The 200 Mammals Project started in 2012 with the main goal to understand the human genome, base per base. By comparing more than 240 mammalian genomes and looking at single base resolution, the evolutionary constraint for each base can be measured and is likely to indicate a function for that base. 131 genomes included in the project were generated by us using DISCOVAR-de novo, combined with the 110 mammalian genomes present in NCBI in March 2017. As this data set is analyzed, it will represent the largest eutherian nuclear genome phylogeny and provide the possibility to perform genotype–phenotype correlations across hundreds of mammalian species. It will allow the study of evolution of genome structure, provide reference genomes that can be utilized for species conservation and a very detailed map of evolutionary constraint which can be used with human genome-wide association (GWAS) catalogs and other data sets to investigate patterns of constraint in disease associated regions in any of the mammalian genomes studied. The data set will also allow the study of accelerated regions (genomic regions or positions that may be under positive selection for novel functions) in any of the sequenced mammalian genomes.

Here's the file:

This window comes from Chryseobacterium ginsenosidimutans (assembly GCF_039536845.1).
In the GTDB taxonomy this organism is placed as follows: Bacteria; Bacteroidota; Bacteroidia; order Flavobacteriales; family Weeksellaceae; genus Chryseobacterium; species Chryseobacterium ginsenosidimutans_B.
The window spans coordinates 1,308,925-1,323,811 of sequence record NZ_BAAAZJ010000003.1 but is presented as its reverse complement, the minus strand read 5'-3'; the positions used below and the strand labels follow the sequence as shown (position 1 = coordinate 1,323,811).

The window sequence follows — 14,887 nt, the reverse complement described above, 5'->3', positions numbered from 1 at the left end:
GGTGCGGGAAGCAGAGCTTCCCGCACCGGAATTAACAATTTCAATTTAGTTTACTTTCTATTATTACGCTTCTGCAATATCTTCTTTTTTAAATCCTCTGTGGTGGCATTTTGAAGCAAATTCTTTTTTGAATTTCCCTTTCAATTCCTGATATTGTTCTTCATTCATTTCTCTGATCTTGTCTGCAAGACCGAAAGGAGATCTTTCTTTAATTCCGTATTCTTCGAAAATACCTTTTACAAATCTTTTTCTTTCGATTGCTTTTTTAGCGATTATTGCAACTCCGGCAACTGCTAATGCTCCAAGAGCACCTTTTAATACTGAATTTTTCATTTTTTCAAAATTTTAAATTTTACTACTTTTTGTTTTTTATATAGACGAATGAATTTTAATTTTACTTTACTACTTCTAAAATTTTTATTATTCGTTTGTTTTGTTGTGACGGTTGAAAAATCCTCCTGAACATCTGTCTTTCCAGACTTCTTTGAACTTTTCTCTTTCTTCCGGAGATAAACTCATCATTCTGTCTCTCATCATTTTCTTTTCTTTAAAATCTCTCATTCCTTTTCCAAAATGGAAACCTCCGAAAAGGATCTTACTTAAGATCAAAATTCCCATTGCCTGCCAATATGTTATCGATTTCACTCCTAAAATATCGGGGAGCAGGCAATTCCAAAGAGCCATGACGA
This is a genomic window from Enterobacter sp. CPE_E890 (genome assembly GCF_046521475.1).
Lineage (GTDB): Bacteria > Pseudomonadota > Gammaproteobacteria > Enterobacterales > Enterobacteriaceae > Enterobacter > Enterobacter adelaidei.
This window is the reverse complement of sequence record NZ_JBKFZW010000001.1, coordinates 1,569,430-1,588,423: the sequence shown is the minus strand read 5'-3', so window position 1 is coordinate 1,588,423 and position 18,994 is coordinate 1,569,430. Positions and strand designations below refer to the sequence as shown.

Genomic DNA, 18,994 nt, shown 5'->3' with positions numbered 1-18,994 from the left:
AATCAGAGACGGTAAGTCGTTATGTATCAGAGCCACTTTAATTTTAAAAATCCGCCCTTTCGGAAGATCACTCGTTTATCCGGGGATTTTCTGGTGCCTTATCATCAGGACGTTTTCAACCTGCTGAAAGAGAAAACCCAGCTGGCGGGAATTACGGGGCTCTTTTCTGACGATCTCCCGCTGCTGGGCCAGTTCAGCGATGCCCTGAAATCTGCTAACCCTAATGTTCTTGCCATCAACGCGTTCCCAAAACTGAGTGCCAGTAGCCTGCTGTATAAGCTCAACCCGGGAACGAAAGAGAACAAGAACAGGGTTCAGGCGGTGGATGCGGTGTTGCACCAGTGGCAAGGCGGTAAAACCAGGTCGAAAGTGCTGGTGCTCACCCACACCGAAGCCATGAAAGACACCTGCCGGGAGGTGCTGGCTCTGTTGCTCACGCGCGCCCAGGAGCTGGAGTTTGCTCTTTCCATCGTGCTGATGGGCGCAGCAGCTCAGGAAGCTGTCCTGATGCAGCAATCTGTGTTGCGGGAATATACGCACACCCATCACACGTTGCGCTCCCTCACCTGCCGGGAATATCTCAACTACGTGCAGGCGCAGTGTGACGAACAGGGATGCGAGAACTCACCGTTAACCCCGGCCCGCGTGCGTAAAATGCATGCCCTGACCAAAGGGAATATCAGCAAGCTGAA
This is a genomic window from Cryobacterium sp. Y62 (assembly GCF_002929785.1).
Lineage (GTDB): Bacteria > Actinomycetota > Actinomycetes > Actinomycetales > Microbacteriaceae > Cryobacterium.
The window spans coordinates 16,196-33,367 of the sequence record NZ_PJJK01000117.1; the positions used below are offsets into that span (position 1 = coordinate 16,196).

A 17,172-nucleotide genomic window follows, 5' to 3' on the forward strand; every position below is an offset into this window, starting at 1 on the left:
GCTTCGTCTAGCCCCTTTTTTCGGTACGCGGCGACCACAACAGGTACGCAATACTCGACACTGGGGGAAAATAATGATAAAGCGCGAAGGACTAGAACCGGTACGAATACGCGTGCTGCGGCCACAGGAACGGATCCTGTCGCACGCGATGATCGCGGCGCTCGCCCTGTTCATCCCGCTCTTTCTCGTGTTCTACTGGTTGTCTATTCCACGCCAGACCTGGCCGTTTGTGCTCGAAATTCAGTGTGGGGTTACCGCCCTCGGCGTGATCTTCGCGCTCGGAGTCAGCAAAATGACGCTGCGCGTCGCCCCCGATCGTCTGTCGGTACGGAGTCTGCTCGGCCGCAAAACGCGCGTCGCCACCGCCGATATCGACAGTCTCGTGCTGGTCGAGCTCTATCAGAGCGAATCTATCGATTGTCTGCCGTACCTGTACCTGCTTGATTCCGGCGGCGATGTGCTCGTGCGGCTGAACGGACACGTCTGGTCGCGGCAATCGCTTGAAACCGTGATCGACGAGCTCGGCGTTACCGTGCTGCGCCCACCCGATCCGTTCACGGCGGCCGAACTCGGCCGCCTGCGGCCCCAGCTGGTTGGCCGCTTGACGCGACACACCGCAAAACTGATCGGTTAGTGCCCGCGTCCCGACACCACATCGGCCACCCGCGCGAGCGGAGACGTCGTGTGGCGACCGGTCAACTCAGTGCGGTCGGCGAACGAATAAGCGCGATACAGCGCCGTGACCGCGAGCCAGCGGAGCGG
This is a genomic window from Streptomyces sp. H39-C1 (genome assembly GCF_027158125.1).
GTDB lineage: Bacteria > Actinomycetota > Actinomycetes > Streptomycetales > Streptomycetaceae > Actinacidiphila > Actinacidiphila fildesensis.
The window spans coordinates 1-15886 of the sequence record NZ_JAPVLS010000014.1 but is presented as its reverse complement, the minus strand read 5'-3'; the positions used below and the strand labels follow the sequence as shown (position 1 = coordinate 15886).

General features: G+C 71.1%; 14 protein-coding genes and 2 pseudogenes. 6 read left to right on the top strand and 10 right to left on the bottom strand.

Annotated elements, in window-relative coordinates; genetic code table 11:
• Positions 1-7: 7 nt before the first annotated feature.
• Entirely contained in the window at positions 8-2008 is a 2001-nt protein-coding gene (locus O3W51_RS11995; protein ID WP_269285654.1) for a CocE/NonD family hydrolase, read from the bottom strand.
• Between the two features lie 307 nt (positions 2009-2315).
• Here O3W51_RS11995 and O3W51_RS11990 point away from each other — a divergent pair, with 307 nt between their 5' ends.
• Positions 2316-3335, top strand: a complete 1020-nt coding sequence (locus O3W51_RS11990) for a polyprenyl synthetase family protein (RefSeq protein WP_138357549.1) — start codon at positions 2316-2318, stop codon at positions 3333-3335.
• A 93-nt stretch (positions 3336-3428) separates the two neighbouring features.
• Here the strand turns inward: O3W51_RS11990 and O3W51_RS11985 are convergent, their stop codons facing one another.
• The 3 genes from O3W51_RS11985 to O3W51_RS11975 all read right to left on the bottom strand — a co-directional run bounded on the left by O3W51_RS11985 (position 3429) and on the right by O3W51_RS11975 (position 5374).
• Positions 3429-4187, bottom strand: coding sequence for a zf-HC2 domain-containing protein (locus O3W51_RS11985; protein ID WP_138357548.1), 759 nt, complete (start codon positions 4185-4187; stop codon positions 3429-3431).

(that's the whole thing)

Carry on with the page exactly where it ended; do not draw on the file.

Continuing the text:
Three of the genomes sequenced at Lindblad-Toh Lab:
Western spotted skunk (Spilogale gracilis)
Two-toed sloth (Choloepus didactylus)
Arctic fox (Vulpes lagopus)